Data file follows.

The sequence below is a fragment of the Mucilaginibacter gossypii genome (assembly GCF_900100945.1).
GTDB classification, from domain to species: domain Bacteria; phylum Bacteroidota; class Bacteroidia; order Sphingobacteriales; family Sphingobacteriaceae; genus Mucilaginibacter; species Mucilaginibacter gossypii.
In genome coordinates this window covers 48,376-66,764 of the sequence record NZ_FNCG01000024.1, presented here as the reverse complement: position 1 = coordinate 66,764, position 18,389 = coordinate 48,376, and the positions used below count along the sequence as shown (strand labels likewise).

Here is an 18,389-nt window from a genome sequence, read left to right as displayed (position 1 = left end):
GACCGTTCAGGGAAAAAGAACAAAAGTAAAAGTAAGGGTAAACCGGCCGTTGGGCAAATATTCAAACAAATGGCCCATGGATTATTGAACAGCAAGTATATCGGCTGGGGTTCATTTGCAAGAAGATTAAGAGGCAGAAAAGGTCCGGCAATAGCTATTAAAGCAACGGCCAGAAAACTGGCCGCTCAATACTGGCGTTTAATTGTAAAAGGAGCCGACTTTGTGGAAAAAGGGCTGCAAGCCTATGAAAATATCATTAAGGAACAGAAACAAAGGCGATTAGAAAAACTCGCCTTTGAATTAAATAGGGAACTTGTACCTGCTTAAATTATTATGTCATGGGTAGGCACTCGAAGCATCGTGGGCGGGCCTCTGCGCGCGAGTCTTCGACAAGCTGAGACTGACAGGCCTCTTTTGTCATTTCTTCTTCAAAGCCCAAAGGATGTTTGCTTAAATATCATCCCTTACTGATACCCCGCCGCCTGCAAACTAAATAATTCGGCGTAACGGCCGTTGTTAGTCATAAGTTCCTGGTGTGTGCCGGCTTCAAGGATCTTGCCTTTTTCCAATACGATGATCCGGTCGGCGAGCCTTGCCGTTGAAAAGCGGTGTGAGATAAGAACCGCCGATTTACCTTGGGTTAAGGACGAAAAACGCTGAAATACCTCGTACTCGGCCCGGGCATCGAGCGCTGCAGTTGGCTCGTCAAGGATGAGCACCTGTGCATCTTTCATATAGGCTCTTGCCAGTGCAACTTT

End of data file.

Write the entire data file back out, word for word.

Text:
The sequence below is a fragment of the Mucilaginibacter gossypii genome (assembly GCF_900100945.1).
GTDB classification, from domain to species: domain Bacteria; phylum Bacteroidota; class Bacteroidia; order Sphingobacteriales; family Sphingobacteriaceae; genus Mucilaginibacter; species Mucilaginibacter gossypii.
In genome coordinates this window covers 48,376-66,764 of the sequence record NZ_FNCG01000024.1, presented here as the reverse complement: position 1 = coordinate 66,764, position 18,389 = coordinate 48,376, and the positions used below count along the sequence as shown (strand labels likewise).

Here is an 18,389-nt window from a genome sequence, read left to right as displayed (position 1 = left end):
GACCGTTCAGGGAAAAAGAACAAAAGTAAAAGTAAGGGTAAACCGGCCGTTGGGCAAATATTCAAACAAATGGCCCATGGATTATTGAACAGCAAGTATATCGGCTGGGGTTCATTTGCAAGAAGATTAAGAGGCAGAAAAGGTCCGGCAATAGCTATTAAAGCAACGGCCAGAAAACTGGCCGCTCAATACTGGCGTTTAATTGTAAAAGGAGCCGACTTTGTGGAAAAAGGGCTGCAAGCCTATGAAAATATCATTAAGGAACAGAAACAAAGGCGATTAGAAAAACTCGCCTTTGAATTAAATAGGGAACTTGTACCTGCTTAAATTATTATGTCATGGGTAGGCACTCGAAGCATCGTGGGCGGGCCTCTGCGCGCGAGTCTTCGACAAGCTGAGACTGACAGGCCTCTTTTGTCATTTCTTCTTCAAAGCCCAAAGGATGTTTGCTTAAATATCATCCCTTACTGATACCCCGCCGCCTGCAAACTAAATAATTCGGCGTAACGGCCGTTGTTAGTCATAAGTTCCTGGTGTGTGCCGGCTTCAAGGATCTTGCCTTTTTCCAATACGATGATCCGGTCGGCGAGCCTTGCCGTTGAAAAGCGGTGTGAGATAAGAACCGCCGATTTACCTTGGGTTAAGGACGAAAAACGCTGAAATACCTCGTACTCGGCCCGGGCATCGAGCGCTGCAGTTGGCTCGTCAAGGATGAGCACCTGTGCATCTTTCATATAGGCTCTTGCCAGTGCAACTTT